A few years back, our family was on a quest of visiting all 50 of the United States.  We were able to stop in at their house in Delaware and spend a warm, hospitable evening as we checked off another state.  Being the Steve Martin of Granddad’s, Bud knew just what to do to engage my son, Ben.  He treated my children like interesting, intelligent people in their own right, and Ben, now almost 15, still refers to that visit and the cool joke book that Mr. Bettler gave him.

Only 5% of couples make it to their 50th anniversary.  For some, like my parents, the C-word dashes their chances.  For others, they get married at a later age and time just doesn’t allow them to make it that long.  But in the majority of cases, most people just give up.  They let the tedium of everyday life and the stress of children, money, jobs, and car trouble make them forget that once upon a time they actually liked each other.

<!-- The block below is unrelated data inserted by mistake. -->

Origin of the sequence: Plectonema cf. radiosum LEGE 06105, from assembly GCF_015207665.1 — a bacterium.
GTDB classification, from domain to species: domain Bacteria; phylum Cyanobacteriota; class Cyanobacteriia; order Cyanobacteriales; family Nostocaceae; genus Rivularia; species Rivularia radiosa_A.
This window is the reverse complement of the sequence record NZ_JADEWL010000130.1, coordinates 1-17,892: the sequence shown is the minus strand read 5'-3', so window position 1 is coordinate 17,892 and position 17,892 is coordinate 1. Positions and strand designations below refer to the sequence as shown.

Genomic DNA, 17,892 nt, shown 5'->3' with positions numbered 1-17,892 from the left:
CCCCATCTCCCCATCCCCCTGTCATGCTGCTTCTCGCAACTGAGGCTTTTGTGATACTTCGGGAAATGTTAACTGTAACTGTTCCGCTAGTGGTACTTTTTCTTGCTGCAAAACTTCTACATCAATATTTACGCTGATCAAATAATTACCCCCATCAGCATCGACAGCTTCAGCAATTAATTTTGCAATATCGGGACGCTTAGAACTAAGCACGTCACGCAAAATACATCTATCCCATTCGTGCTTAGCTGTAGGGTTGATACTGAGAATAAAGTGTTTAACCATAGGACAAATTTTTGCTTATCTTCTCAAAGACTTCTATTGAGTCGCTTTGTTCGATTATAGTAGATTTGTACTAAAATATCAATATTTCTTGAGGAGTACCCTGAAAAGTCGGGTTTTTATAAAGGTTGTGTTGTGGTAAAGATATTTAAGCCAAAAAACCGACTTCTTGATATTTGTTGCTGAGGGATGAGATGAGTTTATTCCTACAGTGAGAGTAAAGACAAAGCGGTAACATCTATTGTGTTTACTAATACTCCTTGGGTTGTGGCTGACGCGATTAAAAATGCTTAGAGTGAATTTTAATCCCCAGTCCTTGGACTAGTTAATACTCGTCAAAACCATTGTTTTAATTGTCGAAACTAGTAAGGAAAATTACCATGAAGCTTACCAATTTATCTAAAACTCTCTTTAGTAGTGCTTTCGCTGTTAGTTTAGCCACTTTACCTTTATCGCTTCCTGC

What’s so readily apparent when you meet the Bettler’s, whether today or over 30 years ago, is that they actually DO like each other.  They always took time to work on their marriage in spite of life’s busyness, treating their union like one of their children, needing to be fed, cared for, and nurtured.   They are true spiritual partners, helping each other grow to be better, serving together in their church and community with the Stephen Ministry and other avenues.    Mentally, they are equal and active, always learning new skills or developing new talents like photography.  They share books.  Physically, they stay active together, running or ball room dancing or traveling.   Emotionally, they support one another, whether through retirement, the death of a parent or the birth of a grandchild.  They’re social butterflies, meeting new people and finding other people interesting.  It’s no wonder that they have been able to reach the fifty-year mark, really.  They have been the perfect fit for each other in every area that matters.  Because they’ve been solid, they’ve been able to raise four successful, independent, thoughtful children who are decent and good.